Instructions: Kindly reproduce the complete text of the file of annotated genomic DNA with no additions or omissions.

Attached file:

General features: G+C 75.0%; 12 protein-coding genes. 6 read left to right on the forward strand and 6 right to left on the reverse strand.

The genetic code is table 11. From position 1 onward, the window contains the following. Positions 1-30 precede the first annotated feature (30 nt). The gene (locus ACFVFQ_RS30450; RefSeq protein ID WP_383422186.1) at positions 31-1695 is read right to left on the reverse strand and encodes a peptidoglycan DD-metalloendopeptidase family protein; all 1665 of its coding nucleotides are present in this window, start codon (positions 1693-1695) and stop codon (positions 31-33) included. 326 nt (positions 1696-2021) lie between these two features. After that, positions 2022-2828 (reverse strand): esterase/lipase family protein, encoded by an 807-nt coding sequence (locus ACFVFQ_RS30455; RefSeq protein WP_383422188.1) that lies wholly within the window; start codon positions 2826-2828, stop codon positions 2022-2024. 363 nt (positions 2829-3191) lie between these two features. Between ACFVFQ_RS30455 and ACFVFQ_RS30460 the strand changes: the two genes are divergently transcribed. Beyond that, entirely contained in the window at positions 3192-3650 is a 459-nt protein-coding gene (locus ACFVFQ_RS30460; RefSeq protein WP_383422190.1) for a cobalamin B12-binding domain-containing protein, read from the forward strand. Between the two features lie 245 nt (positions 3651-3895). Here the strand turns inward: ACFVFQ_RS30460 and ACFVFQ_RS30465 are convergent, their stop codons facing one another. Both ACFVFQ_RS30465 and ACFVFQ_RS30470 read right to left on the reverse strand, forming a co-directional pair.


General features: G+C 75.0%; 12 protein-coding genes. 6 read left to right on the forward strand and 6 right to left on the reverse strand.

The genetic code is table 11. From position 1 onward, the window contains the following. Positions 1-30 precede the first annotated feature (30 nt). The gene (locus ACFVFQ_RS30450; RefSeq protein ID WP_383422186.1) at positions 31-1695 is read right to left on the reverse strand and encodes a peptidoglycan DD-metalloendopeptidase family protein; all 1665 of its coding nucleotides are present in this window, start codon (positions 1693-1695) and stop codon (positions 31-33) included. 326 nt (positions 1696-2021) lie between these two features. After that, positions 2022-2828 (reverse strand): esterase/lipase family protein, encoded by an 807-nt coding sequence (locus ACFVFQ_RS30455; RefSeq protein WP_383422188.1) that lies wholly within the window; start codon positions 2826-2828, stop codon positions 2022-2024. 363 nt (positions 2829-3191) lie between these two features. Between ACFVFQ_RS30455 and ACFVFQ_RS30460 the strand changes: the two genes are divergently transcribed. Beyond that, entirely contained in the window at positions 3192-3650 is a 459-nt protein-coding gene (locus ACFVFQ_RS30460; RefSeq protein WP_383422190.1) for a cobalamin B12-binding domain-containing protein, read from the forward strand. Between the two features lie 245 nt (positions 3651-3895). Here the strand turns inward: ACFVFQ_RS30460 and ACFVFQ_RS30465 are convergent, their stop codons facing one another. Both ACFVFQ_RS30465 and ACFVFQ_RS30470 read right to left on the reverse strand, forming a co-directional pair.